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College Board Reports Tuition Increases, More Financial Aid

October 23, 2009

Two reports released last Tuesday by the College Board - Trends in College Pricing 2009 and Trends in Student Aid 2009 - show significant tuition increases for 2009-10. At the same time, schools are offering more financial aid even while their state appropriations and endowments spiral downward.

The average listed tuition and fee charge for full-time, full-year undergraduates at public four-year colleges and universities rose at an average annual rate of 4.9% per year beyond general inflation from 1999-2000 to 2009-10, more rapidly than in either of the previous two decades. The rate of growth of published prices at both private not-for-profit four-year and public two-year institutions was lower from 1999-2000 to 2009-10 than in either of the previous two decades. However, despite this increase, half of all full-time public and private not-for-profit four-year college and university undergraduates attend institutions charging tuition and fees of less than $8,679.

Increases in financial aid helped to mitigate these tuition increases. Although average published tuition and fee charges increased by about 15% in inflation-adjusted dollars at private not-for-profit four-year and by about 20% at public four-year colleges and universities from 2004-05 to 2009-10, the average estimated 2009-10 net price for full-time students, after considering grant aid and federal tax benefits, is about $1,100 lower (in 2009 dollars) in the private sector and $400 lower in the public sector than it was five years ago. Increases in grant aid, which is funded primarily by colleges and universities, accounted for much of this growth. The average grant aid per undergraduate full-time equivalent (FTE) student increased by $1,439, from $3,602 (in 2008 dollars) in 1998-99 to $5,051 in 2008-09.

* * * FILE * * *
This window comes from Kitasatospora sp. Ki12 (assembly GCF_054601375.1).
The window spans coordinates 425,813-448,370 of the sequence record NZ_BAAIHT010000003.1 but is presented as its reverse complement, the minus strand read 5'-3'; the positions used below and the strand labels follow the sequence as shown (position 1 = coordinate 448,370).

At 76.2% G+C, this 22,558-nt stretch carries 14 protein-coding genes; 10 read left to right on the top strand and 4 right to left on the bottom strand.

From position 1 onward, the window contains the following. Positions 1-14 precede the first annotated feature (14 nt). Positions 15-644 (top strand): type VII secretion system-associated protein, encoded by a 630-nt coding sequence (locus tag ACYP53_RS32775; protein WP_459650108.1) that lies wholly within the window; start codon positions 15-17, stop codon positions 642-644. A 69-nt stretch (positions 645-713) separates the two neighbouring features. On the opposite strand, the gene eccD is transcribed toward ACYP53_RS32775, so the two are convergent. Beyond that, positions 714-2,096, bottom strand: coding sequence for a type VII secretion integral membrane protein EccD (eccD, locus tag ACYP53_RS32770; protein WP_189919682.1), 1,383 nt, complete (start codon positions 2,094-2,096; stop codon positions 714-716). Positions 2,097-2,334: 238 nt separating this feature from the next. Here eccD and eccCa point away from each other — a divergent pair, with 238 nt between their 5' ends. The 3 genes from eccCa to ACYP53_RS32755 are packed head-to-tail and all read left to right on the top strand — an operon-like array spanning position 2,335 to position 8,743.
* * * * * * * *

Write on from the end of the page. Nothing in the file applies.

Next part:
In 2008-09, undergraduate students received an average of $10,185 in financial aid per FT student, including $5,041 in grant aid and $4,585 in federal loans. Graduate students received an average of $22,740 in aid, including $7,558 in grant aid and $14,598 in federal loans.

Increases in financial aid occurred in spite of the fact that the state tax appropriation per student in 2008-09 was actually 12% lower in constant dollars than a decade earlier.

The report shows a few other trends in the financing of higher education, such as:

  • Between 1978 and 2008, average family income declined by 3% ($528 in constant 2008 dollars) for the poorest 20% of families, but rose 15% ($8,067) for the middle 20% and 78% ($143,587) for the wealthiest 5% of families.
  • From 2007-08 to 2008-09, total education borrowing increased by about $4 billion, or 5% in current dollars. Federal borrowing increased by about $15 billion, but nonfederal loans declined by about $11 billion.
  • Total assets in state-sponsored Section 529 college savings plans declined by 19% in current dollars during calendar year 2008, and by another 4.3% during the first three months of 2009. The average value of individual accounts declined 24% in current dollars during 2008, and another 4.7%, to $8,944, during the first three months of 2009.

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